Consumers are all talk and little action when it comes to switching service providers to avail of better deals from competitors.
According to a survey, 66% of Irish bill-payers plan to switch away from a service or utility provider in the next year but 68% admit they have made such a pledge in the past and failed to go through with it.
That's despite possible savings of €1,150 over 12 months if only people could bring themselves to walk away from a few of their current suppliers.
The survey, by cost comparison website Switcher.ie, found most consumers knew there were lower cost options or packages with better deals available but they got stuck when it came to making the break from their current arrangements.
Some 42% said switching would be a hassle for them while 28% were not entirely sure that they would save money if they switched.
Other concerns cited include uncertainty as to whether the new service was equal to their existing one (25% of respondents), reluctance to get tied into another contract (26%) and fear of being cut off or left without a service (8%).
Confusion as to the contractual arrangements in place was an issue for 17% who said they didn't know if they were free to switch. That's despite the fact that consumers can switch once they're outside of the contract's minimum term which is usually 12-24 months.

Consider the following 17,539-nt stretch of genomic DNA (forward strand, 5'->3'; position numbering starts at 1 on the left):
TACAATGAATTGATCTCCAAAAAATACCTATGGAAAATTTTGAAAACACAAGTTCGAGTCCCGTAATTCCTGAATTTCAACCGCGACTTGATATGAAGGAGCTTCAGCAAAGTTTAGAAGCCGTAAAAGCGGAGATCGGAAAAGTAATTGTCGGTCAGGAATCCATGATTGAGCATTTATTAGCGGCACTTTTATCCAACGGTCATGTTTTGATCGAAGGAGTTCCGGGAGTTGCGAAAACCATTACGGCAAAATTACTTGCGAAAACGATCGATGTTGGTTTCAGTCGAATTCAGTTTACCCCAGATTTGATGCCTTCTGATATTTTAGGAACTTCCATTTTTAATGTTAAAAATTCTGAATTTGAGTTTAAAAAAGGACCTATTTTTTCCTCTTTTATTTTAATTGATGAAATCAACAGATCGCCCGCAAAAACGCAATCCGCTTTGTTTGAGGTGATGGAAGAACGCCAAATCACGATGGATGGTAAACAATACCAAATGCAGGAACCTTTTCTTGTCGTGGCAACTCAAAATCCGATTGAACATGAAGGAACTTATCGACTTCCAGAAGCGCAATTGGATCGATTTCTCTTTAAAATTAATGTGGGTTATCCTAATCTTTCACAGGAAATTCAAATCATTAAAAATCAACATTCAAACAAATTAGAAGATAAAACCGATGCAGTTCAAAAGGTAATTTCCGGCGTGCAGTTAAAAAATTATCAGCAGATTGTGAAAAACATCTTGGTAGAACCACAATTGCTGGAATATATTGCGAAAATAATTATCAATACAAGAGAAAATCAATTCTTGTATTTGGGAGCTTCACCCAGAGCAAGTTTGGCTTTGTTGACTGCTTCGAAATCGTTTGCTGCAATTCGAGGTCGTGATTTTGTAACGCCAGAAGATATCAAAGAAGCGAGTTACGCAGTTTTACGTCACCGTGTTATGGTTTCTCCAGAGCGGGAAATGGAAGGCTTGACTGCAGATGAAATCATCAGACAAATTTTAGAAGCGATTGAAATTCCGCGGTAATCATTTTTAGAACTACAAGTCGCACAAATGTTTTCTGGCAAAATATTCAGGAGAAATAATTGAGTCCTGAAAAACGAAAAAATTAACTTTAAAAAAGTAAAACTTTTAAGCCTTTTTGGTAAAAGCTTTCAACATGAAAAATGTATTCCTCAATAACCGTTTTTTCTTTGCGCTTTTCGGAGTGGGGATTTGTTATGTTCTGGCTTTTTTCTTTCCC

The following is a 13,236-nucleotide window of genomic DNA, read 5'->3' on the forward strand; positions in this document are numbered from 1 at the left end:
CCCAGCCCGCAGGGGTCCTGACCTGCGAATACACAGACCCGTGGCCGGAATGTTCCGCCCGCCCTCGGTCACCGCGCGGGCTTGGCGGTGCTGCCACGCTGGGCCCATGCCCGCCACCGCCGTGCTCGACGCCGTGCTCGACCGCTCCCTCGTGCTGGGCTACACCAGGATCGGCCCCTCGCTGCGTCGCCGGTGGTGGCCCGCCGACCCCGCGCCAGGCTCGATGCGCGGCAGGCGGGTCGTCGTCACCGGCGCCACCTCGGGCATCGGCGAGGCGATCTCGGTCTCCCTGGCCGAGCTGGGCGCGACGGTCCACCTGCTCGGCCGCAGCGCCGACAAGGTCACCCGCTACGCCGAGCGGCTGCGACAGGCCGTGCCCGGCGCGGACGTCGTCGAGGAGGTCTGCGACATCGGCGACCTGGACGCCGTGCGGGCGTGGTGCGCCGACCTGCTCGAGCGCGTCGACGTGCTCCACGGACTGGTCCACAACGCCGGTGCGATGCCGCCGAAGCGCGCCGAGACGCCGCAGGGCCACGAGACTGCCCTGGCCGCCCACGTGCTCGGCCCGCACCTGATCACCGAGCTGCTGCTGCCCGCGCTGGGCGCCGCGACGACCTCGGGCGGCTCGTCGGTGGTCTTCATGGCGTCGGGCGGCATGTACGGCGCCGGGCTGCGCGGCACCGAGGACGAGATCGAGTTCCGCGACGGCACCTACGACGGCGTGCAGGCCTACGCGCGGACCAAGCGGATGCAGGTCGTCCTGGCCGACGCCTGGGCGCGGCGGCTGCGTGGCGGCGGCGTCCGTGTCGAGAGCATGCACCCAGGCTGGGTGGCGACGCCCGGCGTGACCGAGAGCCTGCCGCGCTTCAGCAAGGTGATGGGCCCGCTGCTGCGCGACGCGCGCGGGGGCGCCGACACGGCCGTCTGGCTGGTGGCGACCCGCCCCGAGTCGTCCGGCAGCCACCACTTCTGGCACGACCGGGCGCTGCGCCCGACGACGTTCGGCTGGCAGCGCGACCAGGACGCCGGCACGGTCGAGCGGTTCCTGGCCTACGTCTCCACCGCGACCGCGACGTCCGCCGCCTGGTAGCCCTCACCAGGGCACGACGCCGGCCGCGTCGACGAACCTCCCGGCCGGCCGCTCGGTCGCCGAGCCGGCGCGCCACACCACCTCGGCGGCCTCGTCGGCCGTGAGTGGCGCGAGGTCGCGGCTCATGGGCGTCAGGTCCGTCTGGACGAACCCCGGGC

However, even if outside those timeframes, many customers will have to give their service provider notice of their intention to leave - usually 30 days in - in order for a final bill to be issued and the account closed off. Only 23% of respondents knew about this condition.
But whether it's down to laziness, loyalty or leeriness, the result is that Irish people are sticking with their service providers for long periods. Two-thirds (64%) of current account holders have been with the same bank for more than 10 years as have 34% of home phone customers, 33% of mobile phone owners and 31% of health insurance customers.
Some 26% of digital TV subscribers, 25% of electricity bill payers and 24% of household waste customers have also been with their provider for more than a decade.
Eoin Clarke, managing director of Switcher.ie, said customers who stayed long-term with service providers were likely to be missing out on discounts offered for new customers by competitors while having long ago lost the benefit of whatever discount their current provider offered them when they first signed up there.
He said switching energy, broadband and mobile providers could save the average customer €1,150 in the next 12 months alone.
"It's great that such a high percentage of consumers are considering switching this year but we're concerned that this could be all talk and little action," he said.